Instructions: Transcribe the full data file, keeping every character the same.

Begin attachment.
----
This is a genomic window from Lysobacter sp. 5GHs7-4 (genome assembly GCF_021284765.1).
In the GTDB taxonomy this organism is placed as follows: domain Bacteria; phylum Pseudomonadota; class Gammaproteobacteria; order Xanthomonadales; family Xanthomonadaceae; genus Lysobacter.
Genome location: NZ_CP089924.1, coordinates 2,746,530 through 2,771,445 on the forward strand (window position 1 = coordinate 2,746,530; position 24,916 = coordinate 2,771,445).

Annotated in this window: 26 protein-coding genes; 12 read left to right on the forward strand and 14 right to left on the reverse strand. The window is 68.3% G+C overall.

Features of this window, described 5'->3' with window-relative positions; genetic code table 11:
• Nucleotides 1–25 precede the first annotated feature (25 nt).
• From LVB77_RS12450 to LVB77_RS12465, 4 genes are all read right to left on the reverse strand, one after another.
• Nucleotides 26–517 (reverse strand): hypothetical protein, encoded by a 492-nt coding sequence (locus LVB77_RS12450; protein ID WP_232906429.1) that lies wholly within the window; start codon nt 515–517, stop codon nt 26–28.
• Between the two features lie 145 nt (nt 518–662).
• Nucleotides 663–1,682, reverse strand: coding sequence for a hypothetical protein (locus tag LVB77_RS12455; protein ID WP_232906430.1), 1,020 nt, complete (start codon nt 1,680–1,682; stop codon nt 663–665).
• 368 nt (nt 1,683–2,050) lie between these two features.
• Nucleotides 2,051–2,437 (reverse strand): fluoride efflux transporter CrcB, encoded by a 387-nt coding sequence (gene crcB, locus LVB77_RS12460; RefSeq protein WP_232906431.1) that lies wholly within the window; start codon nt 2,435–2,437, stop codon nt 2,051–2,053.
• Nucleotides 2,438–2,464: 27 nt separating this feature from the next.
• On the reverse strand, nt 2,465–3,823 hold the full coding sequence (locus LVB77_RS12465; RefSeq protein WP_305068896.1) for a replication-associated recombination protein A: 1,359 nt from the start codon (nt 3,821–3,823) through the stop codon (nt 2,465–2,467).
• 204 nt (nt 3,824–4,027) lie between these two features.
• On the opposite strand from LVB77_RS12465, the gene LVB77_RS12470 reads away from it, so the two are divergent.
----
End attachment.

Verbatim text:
This is a genomic window from Lysobacter sp. 5GHs7-4 (genome assembly GCF_021284765.1).
In the GTDB taxonomy this organism is placed as follows: domain Bacteria; phylum Pseudomonadota; class Gammaproteobacteria; order Xanthomonadales; family Xanthomonadaceae; genus Lysobacter.
Genome location: NZ_CP089924.1, coordinates 2,746,530 through 2,771,445 on the forward strand (window position 1 = coordinate 2,746,530; position 24,916 = coordinate 2,771,445).

Annotated in this window: 26 protein-coding genes; 12 read left to right on the forward strand and 14 right to left on the reverse strand. The window is 68.3% G+C overall.

Features of this window, described 5'->3' with window-relative positions; genetic code table 11:
• Nucleotides 1–25 precede the first annotated feature (25 nt).
• From LVB77_RS12450 to LVB77_RS12465, 4 genes are all read right to left on the reverse strand, one after another.
• Nucleotides 26–517 (reverse strand): hypothetical protein, encoded by a 492-nt coding sequence (locus LVB77_RS12450; protein ID WP_232906429.1) that lies wholly within the window; start codon nt 515–517, stop codon nt 26–28.
• Between the two features lie 145 nt (nt 518–662).
• Nucleotides 663–1,682, reverse strand: coding sequence for a hypothetical protein (locus tag LVB77_RS12455; protein ID WP_232906430.1), 1,020 nt, complete (start codon nt 1,680–1,682; stop codon nt 663–665).
• 368 nt (nt 1,683–2,050) lie between these two features.
• Nucleotides 2,051–2,437 (reverse strand): fluoride efflux transporter CrcB, encoded by a 387-nt coding sequence (gene crcB, locus LVB77_RS12460; RefSeq protein WP_232906431.1) that lies wholly within the window; start codon nt 2,435–2,437, stop codon nt 2,051–2,053.
• Nucleotides 2,438–2,464: 27 nt separating this feature from the next.
• On the reverse strand, nt 2,465–3,823 hold the full coding sequence (locus LVB77_RS12465; RefSeq protein WP_305068896.1) for a replication-associated recombination protein A: 1,359 nt from the start codon (nt 3,821–3,823) through the stop codon (nt 2,465–2,467).
• 204 nt (nt 3,824–4,027) lie between these two features.
• On the opposite strand from LVB77_RS12465, the gene LVB77_RS12470 reads away from it, so the two are divergent.